One of the things I find fascinating is the idea of "random" content generation for games, and lately I've been fascinated with procedural generation of maps and terrain. One of the things that seems to be most prevalent in games is the need for realistic looking terrain. A common technique for this is generating Heightmaps for use in commercial game engines like Unity and Unreal as well voxel based games like Minecraft. The values of the individual pixels of the heightmap are interpreted literally as terrain elevation. The problem with heightmap generation is it's tough to produce natural looking terrain with random numbers alone. This is where Perlin noise comes in.

As you can see, Perlin noise is wonderful for generating things that look like terrain:

CDN Test Screenshot CDN Test Screenshot

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A frequent point of contention when developing new products is just how many features should be implemented before the product can be rolled out the door. While the specific meaning and implications of "MVP" have been done to death by thousands of other writers, I'm going to attempt re-iterate the need to distinguish "Minimum Viable Product" and "Minimum Desirable Product." These two terms are frequently at odds with one another, with MVP more often than not being used when MDP is the intended term.

I'll start with two somewhat subjective definitions:

  • Minimum Viable Product - The actual minimum product necessary to test assumptions and potentially prove the existence of a market
  • Minimum Desirable Product - The smallest possible feature set product owners are willing to launch with

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Namecheap DynDNS with a Mikrotik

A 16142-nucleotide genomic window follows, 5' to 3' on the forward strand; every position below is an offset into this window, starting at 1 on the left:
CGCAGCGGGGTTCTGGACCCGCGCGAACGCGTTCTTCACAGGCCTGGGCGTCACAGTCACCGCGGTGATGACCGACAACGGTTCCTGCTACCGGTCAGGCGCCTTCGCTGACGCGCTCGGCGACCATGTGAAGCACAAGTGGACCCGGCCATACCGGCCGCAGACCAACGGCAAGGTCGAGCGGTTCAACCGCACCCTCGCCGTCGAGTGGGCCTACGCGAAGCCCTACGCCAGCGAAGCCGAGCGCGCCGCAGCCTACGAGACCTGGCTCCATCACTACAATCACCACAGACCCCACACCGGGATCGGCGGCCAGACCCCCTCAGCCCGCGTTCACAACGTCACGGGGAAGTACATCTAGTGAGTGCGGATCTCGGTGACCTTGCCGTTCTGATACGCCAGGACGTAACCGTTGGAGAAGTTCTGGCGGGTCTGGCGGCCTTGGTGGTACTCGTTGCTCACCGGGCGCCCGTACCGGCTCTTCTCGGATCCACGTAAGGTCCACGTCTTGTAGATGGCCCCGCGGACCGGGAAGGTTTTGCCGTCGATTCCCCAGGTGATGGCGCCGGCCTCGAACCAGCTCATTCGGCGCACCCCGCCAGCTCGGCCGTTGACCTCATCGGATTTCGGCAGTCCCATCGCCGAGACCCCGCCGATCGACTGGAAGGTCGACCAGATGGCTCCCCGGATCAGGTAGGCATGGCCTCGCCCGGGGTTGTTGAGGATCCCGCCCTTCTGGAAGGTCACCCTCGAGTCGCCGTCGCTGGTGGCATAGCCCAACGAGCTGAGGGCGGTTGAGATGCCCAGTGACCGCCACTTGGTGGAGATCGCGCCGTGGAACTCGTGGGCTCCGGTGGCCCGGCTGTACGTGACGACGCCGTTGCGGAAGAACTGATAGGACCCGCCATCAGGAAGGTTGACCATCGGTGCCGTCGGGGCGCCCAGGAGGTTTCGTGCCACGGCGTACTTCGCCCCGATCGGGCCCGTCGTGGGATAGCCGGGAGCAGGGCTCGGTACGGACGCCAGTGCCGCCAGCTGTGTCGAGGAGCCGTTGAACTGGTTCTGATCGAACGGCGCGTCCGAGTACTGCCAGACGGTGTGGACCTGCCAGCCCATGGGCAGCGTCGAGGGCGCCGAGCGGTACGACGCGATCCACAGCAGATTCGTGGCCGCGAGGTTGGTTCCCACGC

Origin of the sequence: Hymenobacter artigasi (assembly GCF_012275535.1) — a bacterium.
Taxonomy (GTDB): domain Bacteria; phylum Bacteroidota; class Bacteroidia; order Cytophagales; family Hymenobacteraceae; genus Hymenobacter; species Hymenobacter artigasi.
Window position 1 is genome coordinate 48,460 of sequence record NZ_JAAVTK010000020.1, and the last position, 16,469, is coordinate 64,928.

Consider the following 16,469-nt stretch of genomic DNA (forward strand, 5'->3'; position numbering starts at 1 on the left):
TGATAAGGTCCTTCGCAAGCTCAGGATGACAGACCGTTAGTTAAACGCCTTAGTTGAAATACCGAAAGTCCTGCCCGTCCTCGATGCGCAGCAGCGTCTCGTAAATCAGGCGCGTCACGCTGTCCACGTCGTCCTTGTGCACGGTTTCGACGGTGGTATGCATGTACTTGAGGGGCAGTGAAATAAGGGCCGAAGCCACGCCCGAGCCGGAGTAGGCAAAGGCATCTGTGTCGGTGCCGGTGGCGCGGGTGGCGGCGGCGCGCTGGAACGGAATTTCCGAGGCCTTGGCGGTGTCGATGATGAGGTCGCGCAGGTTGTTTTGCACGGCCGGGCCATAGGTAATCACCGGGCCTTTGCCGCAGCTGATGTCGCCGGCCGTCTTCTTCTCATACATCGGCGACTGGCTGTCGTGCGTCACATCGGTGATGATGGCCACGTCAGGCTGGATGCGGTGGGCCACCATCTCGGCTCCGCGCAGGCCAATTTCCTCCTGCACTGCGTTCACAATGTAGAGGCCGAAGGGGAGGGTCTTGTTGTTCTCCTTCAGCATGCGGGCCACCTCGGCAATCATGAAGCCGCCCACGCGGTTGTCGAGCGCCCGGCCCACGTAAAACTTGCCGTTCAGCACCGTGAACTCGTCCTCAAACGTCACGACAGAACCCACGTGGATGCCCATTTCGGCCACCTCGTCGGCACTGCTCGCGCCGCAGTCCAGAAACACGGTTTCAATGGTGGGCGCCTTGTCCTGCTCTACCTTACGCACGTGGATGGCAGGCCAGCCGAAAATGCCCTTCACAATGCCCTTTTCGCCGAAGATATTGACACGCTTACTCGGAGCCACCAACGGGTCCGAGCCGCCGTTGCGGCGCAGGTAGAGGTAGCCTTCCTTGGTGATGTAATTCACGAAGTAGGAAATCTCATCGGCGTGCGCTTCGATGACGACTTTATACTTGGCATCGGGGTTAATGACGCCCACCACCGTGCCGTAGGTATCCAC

I've been wanting to use my Mikrotik to update DynDNS for some time. After digging, I found out that newer firmware had a "Cloud" option that effectively accomplishes it, but I wanted to use a domain I registered through Namecheap instead. Some googling showed that the "Scripts" functionality of the router was perfectly suited to the task; coupled with scheduling, I was good to go.

You're going to want to go to Namecheap and enable DynDNS for the domain you'd like to use. Checkout How do I setup a Host for Dynamic DNS? and How do I enable Dynamic DNS for a domain? for more information on getting that setup. After you've done so, Namecheap will show you a password; be sure to copy that.

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Team Communication and the Least Common Denominator

A recent Hacker News post mentioned producing crap. I've been so focused on trying to only put good things online that I've avoided just writing anything that may be less than optimal which, as the post suggested, implied that I'd never write anything at all. As such, I've decided to write about team communication, both externally and internally.